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State v. YP Advertising & Publishing LLC

United States District Court, D. Connecticut

March 1, 2017

STATE OF CONNECTICUT, COMISSIONER OF LABOR, SCOTT D. THE LABOR COMMISSIONER, Plaintiff,
v.
YP ADVERTISING & PUBLISHING LLC, Defendant.

          RULING ON MOTION TO REMAND AND FOR SUMMARY JUDGMENT

          MICHAEL P. SHEA, U.S.D.J.

         Invoking a state statute governing the payment of wages, the Connecticut Labor Commissioner sued in state court to collect commissions that YP Advertising & Publishing LLC (“YP) allegedly owes its two former employees for sales they made before leaving YP, but for which it received payment after they left. YP removed the case to this Court, arguing that this Court has federal question jurisdiction because the case requires it to interpret a collective bargaining agreement (“CBA”) between YP and the former employees' union, and thus is “completely preempted” by section 301 of the Labor-Management Relations Act, 29 U.S.C. § 185 (“LMRA”). That provision confers jurisdiction on federal courts in certain suits involving CBAs, even when the complaint makes no mention of the CBA or federal law. YP also moves to dismiss or, alternatively, for summary judgment, arguing that the commission dispute asserted in the complaint falls within the binding grievance and arbitration provisions of the CBA and that the former employees failed to exhaust those remedies.

         I agree with YP on both counts. Resolution of this dispute would require “substantial interpretation” of the CBA and thus, under the complete preemption doctrine applicable in LMRA cases, the complaint raises a federal question even though it is pled as a violation of state law. The Labor Commissioner's motion to remand [ECF No. 18] the case to state court is therefore DENIED. In addition, the dispute over commissions raised in the complaint plainly falls within the CBA's grievance and arbitration provisions, and there is no evidence in the record that the former YP employees have exhausted the CBA's remedies. YP's motion for summary judgment is therefore GRANTED. YP's alternative motion to dismiss under Rule 12(b)(6) is DENIED as moot.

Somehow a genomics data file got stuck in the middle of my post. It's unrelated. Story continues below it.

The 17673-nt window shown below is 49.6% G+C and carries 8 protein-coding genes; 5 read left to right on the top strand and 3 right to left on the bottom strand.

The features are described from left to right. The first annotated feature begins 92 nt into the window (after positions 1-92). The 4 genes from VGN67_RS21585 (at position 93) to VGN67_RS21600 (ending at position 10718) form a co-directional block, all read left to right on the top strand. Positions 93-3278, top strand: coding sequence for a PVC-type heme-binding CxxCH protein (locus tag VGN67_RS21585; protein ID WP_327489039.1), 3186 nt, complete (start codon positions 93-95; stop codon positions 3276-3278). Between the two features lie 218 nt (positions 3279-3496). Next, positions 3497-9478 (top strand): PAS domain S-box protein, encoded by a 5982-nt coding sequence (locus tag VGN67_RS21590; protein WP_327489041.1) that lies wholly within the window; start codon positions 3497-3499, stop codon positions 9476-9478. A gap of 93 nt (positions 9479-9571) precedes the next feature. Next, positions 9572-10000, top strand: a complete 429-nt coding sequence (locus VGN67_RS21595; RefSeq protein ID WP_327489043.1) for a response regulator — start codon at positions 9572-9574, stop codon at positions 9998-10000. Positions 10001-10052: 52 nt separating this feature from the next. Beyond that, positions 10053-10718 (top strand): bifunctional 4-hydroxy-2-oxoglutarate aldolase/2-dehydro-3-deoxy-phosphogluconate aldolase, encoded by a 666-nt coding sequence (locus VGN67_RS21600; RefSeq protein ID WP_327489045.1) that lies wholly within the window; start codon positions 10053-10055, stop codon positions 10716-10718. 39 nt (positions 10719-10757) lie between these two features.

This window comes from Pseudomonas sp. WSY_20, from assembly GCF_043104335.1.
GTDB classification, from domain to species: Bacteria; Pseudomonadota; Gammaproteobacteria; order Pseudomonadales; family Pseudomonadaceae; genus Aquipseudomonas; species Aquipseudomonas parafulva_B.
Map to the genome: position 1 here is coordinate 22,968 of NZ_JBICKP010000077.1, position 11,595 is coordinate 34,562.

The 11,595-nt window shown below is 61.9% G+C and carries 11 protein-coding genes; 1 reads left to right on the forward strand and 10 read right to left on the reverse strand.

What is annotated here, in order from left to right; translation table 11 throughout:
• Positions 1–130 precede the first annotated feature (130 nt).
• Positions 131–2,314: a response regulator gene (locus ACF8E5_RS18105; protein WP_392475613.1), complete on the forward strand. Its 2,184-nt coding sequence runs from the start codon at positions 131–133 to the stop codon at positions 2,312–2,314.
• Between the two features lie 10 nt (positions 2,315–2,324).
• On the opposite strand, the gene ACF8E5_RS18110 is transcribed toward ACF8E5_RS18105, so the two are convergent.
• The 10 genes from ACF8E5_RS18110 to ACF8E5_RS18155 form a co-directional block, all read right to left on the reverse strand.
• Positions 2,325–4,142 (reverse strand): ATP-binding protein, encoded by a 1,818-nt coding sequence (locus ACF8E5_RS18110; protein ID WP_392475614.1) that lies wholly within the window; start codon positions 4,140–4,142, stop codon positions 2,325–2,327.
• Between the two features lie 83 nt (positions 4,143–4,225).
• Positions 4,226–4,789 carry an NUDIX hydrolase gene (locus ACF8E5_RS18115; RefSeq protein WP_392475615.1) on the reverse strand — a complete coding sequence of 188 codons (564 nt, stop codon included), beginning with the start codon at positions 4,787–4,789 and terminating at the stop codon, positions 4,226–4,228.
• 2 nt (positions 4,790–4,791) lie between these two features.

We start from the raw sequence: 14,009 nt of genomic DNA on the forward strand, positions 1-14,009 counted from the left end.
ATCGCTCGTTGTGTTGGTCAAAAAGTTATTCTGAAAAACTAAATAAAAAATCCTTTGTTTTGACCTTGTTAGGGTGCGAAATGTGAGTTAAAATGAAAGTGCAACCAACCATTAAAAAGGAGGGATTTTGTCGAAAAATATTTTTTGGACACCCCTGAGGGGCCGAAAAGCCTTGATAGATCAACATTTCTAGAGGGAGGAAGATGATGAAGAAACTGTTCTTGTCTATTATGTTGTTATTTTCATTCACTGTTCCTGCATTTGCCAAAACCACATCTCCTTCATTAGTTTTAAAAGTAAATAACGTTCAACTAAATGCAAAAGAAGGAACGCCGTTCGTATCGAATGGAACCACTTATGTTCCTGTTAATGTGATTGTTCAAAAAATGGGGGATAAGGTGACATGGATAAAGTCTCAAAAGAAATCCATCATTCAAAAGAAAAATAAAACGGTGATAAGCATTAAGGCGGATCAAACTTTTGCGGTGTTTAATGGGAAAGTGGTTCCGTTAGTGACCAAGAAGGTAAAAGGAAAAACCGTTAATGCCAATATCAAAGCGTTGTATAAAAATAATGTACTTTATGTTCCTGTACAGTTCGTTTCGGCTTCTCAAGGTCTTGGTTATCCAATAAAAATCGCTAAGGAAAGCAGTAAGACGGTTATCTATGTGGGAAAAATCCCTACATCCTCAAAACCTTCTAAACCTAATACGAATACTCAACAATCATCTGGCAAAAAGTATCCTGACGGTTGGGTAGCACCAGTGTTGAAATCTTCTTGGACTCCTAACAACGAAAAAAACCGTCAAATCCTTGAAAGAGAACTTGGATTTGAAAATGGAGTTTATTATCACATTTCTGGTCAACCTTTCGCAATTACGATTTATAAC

I. Factual Background

         A. The Complaint's Allegations

         YP “employed Victoria M. Schneider from August 8, 2005 through August 19, 2014, and Diane P. Soreca from February 2007, through May 8, 2015.” (ECF No. 1 at 6.) “Victoria Schneider and Diane Soreca filed complaints with the [Commissioner] on March 5, 2015, and September 1, 2015, respectively, seeking assistance in obtaining payment from [YP] for unpaid wages.” (Id.) “Upon investigation of said complaints, the [Commissioner]… determined that [YP] owe[d] wages to Victoria Schneider in the total amount of $25, 508.78 and Diane Soreca in the total amount of $18, 905.43, consisting of, inter alia, commissions on sales by them prior to their terminations but paid by customers after their termination.” (Id. at 7) The Labor Commissioner alleges that YP owes Schneider and Soreca unpaid wages in the combined amount of $44, 414.21. “By authority of Conn. Gen. Stat. § 31-72, the [Commissioner] seeks to collect double damages….together with reasonable attorney's fees, costs and interest from the date the payments should have been received from [YP].” (Id.)

         B. The CBA

         YP provides advertising services and products to businesses, and employs a team of sales representatives to sell its products and services to existing and prospective customers. (ECF No. 1 at 44-45, 73.)